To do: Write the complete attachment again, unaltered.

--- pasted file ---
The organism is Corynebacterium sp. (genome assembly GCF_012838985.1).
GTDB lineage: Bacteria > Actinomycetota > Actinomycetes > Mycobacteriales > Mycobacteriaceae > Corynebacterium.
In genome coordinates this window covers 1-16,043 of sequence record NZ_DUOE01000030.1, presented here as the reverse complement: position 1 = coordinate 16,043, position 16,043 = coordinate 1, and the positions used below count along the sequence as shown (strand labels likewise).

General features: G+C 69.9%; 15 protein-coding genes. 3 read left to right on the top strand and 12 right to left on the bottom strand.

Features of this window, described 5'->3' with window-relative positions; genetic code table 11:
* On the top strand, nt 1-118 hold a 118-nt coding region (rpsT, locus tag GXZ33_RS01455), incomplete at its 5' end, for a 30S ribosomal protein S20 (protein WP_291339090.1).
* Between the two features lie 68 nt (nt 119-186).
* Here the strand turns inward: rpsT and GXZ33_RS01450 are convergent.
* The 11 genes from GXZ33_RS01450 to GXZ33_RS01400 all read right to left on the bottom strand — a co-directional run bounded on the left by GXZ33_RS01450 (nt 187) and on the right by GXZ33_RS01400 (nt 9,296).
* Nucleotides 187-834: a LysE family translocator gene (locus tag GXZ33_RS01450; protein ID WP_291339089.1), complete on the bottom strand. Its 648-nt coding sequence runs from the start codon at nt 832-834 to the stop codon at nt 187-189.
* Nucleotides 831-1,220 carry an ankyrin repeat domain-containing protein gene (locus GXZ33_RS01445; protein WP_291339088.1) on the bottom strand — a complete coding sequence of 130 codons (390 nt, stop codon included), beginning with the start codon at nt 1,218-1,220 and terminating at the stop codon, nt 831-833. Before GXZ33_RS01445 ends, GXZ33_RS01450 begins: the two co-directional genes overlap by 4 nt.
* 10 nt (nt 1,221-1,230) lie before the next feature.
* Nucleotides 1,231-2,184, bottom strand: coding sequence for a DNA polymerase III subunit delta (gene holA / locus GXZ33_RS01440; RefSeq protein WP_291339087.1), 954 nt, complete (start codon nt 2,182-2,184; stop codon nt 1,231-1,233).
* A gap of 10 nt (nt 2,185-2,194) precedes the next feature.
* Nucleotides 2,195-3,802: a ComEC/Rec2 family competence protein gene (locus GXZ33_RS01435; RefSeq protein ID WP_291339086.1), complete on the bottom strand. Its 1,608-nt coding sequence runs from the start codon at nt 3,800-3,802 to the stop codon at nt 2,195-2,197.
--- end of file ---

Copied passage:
The organism is Corynebacterium sp. (genome assembly GCF_012838985.1).
GTDB lineage: Bacteria > Actinomycetota > Actinomycetes > Mycobacteriales > Mycobacteriaceae > Corynebacterium.
In genome coordinates this window covers 1-16,043 of sequence record NZ_DUOE01000030.1, presented here as the reverse complement: position 1 = coordinate 16,043, position 16,043 = coordinate 1, and the positions used below count along the sequence as shown (strand labels likewise).

General features: G+C 69.9%; 15 protein-coding genes. 3 read left to right on the top strand and 12 right to left on the bottom strand.

Features of this window, described 5'->3' with window-relative positions; genetic code table 11:
* On the top strand, nt 1-118 hold a 118-nt coding region (rpsT, locus tag GXZ33_RS01455), incomplete at its 5' end, for a 30S ribosomal protein S20 (protein WP_291339090.1).
* Between the two features lie 68 nt (nt 119-186).
* Here the strand turns inward: rpsT and GXZ33_RS01450 are convergent.
* The 11 genes from GXZ33_RS01450 to GXZ33_RS01400 all read right to left on the bottom strand — a co-directional run bounded on the left by GXZ33_RS01450 (nt 187) and on the right by GXZ33_RS01400 (nt 9,296).
* Nucleotides 187-834: a LysE family translocator gene (locus tag GXZ33_RS01450; protein ID WP_291339089.1), complete on the bottom strand. Its 648-nt coding sequence runs from the start codon at nt 832-834 to the stop codon at nt 187-189.
* Nucleotides 831-1,220 carry an ankyrin repeat domain-containing protein gene (locus GXZ33_RS01445; protein WP_291339088.1) on the bottom strand — a complete coding sequence of 130 codons (390 nt, stop codon included), beginning with the start codon at nt 1,218-1,220 and terminating at the stop codon, nt 831-833. Before GXZ33_RS01445 ends, GXZ33_RS01450 begins: the two co-directional genes overlap by 4 nt.
* 10 nt (nt 1,221-1,230) lie before the next feature.
* Nucleotides 1,231-2,184, bottom strand: coding sequence for a DNA polymerase III subunit delta (gene holA / locus GXZ33_RS01440; RefSeq protein WP_291339087.1), 954 nt, complete (start codon nt 2,182-2,184; stop codon nt 1,231-1,233).
* A gap of 10 nt (nt 2,185-2,194) precedes the next feature.
* Nucleotides 2,195-3,802: a ComEC/Rec2 family competence protein gene (locus GXZ33_RS01435; RefSeq protein ID WP_291339086.1), complete on the bottom strand. Its 1,608-nt coding sequence runs from the start codon at nt 3,800-3,802 to the stop codon at nt 2,195-2,197.